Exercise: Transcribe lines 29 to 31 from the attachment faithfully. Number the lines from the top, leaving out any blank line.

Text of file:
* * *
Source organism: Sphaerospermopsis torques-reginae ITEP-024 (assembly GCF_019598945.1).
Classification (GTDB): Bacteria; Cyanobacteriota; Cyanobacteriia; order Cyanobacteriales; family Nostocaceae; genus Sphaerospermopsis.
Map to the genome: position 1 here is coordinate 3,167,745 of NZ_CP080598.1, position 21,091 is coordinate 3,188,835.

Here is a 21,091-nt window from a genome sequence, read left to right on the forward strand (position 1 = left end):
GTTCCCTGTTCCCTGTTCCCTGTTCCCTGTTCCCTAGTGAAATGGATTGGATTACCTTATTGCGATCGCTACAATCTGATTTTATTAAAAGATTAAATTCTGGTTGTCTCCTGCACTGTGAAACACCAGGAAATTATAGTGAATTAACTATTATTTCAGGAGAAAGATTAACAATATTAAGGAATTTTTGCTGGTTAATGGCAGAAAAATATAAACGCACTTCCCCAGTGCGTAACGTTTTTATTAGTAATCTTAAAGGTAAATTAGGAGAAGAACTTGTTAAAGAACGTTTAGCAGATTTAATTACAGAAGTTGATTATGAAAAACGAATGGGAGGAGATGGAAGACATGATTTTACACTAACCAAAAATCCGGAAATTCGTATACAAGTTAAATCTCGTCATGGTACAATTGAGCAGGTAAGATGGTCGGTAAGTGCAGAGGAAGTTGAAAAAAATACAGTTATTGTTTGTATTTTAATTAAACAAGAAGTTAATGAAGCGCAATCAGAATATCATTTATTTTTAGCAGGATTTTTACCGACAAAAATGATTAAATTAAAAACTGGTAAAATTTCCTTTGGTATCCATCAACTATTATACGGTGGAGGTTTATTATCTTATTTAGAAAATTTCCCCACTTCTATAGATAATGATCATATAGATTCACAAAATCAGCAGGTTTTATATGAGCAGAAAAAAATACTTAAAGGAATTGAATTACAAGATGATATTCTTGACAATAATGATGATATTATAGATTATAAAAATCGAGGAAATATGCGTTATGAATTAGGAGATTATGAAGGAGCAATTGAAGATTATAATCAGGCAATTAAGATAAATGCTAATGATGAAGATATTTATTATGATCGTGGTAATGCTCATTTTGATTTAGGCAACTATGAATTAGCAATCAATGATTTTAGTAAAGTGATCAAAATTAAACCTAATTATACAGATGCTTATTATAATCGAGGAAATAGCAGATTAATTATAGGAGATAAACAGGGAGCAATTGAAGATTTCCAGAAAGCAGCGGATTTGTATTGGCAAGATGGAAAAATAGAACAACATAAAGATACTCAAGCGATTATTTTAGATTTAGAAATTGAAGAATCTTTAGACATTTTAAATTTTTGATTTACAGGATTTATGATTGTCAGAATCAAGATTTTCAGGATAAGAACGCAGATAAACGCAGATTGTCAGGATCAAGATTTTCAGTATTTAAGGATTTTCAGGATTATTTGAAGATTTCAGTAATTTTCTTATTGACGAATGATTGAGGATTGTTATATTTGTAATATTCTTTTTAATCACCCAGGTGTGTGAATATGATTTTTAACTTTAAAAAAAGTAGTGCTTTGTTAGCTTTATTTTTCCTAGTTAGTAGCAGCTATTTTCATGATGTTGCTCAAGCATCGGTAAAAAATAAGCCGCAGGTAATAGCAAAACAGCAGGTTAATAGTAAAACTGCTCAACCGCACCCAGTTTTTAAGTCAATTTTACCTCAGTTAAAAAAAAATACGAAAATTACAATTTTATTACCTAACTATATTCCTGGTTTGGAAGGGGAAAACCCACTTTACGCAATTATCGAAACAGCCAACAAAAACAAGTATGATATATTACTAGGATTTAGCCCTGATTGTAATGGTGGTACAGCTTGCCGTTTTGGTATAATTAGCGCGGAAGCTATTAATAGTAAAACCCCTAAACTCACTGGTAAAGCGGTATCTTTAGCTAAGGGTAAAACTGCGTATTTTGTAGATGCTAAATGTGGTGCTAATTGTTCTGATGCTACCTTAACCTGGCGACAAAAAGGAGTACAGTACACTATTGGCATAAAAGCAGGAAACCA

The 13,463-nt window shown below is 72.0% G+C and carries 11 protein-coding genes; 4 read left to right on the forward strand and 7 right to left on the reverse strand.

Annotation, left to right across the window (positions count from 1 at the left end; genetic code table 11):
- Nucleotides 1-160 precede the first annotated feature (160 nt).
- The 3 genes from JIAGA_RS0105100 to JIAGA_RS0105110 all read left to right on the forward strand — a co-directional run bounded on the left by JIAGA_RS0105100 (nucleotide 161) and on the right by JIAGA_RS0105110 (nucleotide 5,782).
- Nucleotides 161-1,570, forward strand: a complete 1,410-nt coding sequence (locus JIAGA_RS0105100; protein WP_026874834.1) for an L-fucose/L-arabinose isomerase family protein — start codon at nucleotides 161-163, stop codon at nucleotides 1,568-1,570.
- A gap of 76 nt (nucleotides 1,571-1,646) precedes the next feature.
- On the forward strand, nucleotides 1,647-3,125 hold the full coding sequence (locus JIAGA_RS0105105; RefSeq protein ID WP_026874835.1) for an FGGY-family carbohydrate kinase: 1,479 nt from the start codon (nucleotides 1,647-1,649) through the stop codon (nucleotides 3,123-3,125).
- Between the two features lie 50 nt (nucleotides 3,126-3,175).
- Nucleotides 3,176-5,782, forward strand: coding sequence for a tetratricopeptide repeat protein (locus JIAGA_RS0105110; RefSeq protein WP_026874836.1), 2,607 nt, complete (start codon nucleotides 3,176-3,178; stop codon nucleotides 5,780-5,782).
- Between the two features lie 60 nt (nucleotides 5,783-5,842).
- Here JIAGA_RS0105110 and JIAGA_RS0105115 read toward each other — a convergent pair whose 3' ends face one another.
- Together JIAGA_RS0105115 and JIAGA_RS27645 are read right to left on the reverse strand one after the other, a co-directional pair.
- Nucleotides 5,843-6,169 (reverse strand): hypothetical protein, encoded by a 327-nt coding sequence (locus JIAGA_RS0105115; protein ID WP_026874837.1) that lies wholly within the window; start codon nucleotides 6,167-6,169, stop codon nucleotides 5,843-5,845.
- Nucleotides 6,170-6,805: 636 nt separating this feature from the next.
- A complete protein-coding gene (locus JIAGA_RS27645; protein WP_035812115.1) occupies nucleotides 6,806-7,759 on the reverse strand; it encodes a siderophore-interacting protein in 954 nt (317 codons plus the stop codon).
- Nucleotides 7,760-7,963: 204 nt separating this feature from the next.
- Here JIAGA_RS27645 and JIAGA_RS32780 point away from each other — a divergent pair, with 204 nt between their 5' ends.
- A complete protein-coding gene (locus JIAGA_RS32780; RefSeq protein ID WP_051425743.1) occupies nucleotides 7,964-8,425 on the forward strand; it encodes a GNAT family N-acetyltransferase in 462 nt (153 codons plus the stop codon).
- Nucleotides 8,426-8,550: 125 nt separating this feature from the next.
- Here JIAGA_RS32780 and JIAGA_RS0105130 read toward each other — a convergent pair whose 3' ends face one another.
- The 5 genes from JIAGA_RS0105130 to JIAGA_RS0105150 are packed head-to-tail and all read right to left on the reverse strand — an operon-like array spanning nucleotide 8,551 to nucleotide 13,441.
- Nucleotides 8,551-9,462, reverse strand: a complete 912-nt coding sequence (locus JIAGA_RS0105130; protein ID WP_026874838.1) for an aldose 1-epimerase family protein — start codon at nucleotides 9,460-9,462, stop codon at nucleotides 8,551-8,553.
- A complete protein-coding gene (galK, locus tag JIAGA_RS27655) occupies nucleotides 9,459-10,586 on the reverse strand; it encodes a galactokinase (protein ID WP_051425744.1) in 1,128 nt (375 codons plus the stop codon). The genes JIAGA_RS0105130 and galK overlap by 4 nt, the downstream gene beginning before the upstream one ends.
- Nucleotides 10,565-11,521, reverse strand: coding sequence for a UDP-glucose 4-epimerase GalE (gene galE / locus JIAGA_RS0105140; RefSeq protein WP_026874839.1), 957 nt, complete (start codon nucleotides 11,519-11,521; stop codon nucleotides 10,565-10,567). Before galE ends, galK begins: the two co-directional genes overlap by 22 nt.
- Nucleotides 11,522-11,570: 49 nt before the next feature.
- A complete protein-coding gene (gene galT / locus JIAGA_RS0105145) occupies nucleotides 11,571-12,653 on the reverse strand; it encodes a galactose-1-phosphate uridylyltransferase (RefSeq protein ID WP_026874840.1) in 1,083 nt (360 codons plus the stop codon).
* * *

- Nucleotides 10,565-11,521, reverse strand: coding sequence for a UDP-glucose 4-epimerase GalE (gene galE / locus JIAGA_RS0105140; RefSeq protein WP_026874839.1), 957 nt, complete (start codon nucleotides 11,519-11,521; stop codon nucleotides 10,565-10,567). Before galE ends, galK begins: the two co-directional genes overlap by 22 nt.
- Nucleotides 11,522-11,570: 49 nt before the next feature.
- A complete protein-coding gene (gene galT / locus JIAGA_RS0105145) occupies nucleotides 11,571-12,653 on the reverse strand; it encodes a galactose-1-phosphate uridylyltransferase (RefSeq protein ID WP_026874840.1) in 1,083 nt (360 codons plus the stop codon).